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Highly Stretchable Conductive Covalent Coacervate Gels for Electronic Skin

Nguyen, NT; Jennings, J; Milani, AH; Martino, CDS; Nguyen, LTB; Wu, S; Mokhtar, MZ; ... Saunders, BR; + view all (2022) Highly Stretchable Conductive Covalent Coacervate Gels for Electronic Skin. Biomacromolecules , 23 (3) pp. 1423-1432. 10.1021/acs.biomac.1c01660. Green open access

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Abstract

Highly stretchable electrically conductive hydrogels have been extensively researched in recent years, especially for applications in strain and pressure sensing, electronic skin, and implantable bioelectronic devices. Herein, we present a new cross-linked complex coacervate approach to prepare conductive hydrogels that are both highly stretchable and compressive. The gels involve a complex coacervate between carboxylated nanogels and branched poly(ethylene imine), whereby the latter is covalently cross-linked by poly(ethylene glycol) diglycidyl ether (PEGDGE). Inclusion of graphene nanoplatelets (Gnp) provides electrical conductivity as well as tensile and compressive strain-sensing capability to the hydrogels. We demonstrate that judicious selection of the molecular weight of the PEGDGE cross-linker enables the mechanical properties of these hydrogels to be tuned. Indeed, the gels prepared with a PEGDGE molecular weight of 6000 g/mol defy the general rule that toughness decreases as strength increases. The conductive hydrogels achieve a compressive strength of 25 MPa and a stretchability of up to 1500%. These new gels are both adhesive and conformal. They provide a self-healable electronic circuit, respond rapidly to human motion, and can act as strain-dependent sensors while exhibiting low cytotoxicity. Our new approach to conductive gel preparation is efficient, involves only preformed components, and is scalable.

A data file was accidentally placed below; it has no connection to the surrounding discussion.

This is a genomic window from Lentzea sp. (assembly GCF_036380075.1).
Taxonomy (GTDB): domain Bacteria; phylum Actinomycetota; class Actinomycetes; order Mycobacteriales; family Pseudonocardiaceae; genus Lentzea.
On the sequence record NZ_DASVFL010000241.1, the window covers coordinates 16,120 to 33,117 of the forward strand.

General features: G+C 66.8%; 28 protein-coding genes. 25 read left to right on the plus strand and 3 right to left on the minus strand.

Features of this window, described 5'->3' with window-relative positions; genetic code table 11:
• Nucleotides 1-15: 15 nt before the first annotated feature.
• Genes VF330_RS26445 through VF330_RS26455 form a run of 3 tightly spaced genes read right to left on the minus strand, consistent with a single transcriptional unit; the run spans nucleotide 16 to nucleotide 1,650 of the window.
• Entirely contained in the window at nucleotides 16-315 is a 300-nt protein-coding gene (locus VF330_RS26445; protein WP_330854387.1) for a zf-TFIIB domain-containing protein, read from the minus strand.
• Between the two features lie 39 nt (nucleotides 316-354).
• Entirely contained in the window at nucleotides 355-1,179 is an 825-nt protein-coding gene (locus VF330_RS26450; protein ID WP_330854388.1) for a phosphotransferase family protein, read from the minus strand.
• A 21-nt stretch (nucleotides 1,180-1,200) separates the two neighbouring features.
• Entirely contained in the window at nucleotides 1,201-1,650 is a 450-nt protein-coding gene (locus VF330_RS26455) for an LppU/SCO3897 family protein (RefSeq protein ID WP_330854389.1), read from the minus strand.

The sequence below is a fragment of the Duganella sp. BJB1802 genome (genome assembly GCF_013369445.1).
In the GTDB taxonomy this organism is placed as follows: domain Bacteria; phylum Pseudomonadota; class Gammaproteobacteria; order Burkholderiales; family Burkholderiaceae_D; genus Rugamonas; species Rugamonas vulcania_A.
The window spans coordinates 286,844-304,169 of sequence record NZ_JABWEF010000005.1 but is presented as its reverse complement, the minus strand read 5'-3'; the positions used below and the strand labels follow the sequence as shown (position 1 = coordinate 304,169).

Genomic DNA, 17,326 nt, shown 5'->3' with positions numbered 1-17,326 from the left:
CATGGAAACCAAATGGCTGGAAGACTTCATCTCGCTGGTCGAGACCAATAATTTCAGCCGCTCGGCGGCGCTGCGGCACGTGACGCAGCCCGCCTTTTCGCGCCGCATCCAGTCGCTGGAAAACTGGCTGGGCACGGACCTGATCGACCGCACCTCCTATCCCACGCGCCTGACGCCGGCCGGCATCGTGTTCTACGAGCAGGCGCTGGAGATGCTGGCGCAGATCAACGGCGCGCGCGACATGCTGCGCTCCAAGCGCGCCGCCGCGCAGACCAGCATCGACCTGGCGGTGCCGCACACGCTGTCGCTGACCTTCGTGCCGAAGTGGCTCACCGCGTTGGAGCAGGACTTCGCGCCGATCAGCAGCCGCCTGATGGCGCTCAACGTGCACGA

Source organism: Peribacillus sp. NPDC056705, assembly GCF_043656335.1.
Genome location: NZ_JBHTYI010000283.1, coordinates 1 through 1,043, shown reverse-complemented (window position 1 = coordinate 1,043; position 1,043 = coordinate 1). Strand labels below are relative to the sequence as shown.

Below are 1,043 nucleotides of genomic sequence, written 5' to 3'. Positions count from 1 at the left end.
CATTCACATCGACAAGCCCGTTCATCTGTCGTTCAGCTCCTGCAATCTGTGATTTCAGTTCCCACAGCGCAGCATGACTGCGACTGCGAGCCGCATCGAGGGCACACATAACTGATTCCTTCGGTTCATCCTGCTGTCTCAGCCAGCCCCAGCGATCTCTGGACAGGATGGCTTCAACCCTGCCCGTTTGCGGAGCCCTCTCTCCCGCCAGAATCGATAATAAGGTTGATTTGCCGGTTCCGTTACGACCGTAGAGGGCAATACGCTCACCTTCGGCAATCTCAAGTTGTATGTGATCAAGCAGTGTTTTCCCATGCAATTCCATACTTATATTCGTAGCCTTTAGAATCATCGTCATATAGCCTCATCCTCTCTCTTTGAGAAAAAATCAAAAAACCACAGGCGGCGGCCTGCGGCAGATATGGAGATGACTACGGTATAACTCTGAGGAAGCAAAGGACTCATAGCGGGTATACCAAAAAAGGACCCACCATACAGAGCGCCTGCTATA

Type: Article
Title: Highly Stretchable Conductive Covalent Coacervate Gels for Electronic Skin
Location: United States
Open access status: An open access version is available from UCL Discovery
DOI: 10.1021/acs.biomac.1c01660
Publisher version: https://doi.org/10.1021/acs.biomac.1c01660
Language: English
Additional information: © 2022 American Chemical Society. This is an open access article under the CC BY 4.0 license Attribution 4.0 International (https://creativecommons.org/licenses/by/4.0/)
Keywords: Adhesives, Electric Conductivity, Graphite, Humans, Hydrogels, Wearable Electronic Devices
UCL classification: UCL > Provost and Vice Provost Offices > School of Life and Medical Sciences > Faculty of Medical Sciences
UCL > Provost and Vice Provost Offices > School of Life and Medical Sciences > Faculty of Medical Sciences > Eastman Dental Institute > Biomaterials and Tissue Eng
UCL > Provost and Vice Provost Offices > School of Life and Medical Sciences
UCL
UCL > Provost and Vice Provost Offices > School of Life and Medical Sciences > Faculty of Medical Sciences > Eastman Dental Institute
URI: https://discovery.ucl.ac.uk/id/eprint/10148442
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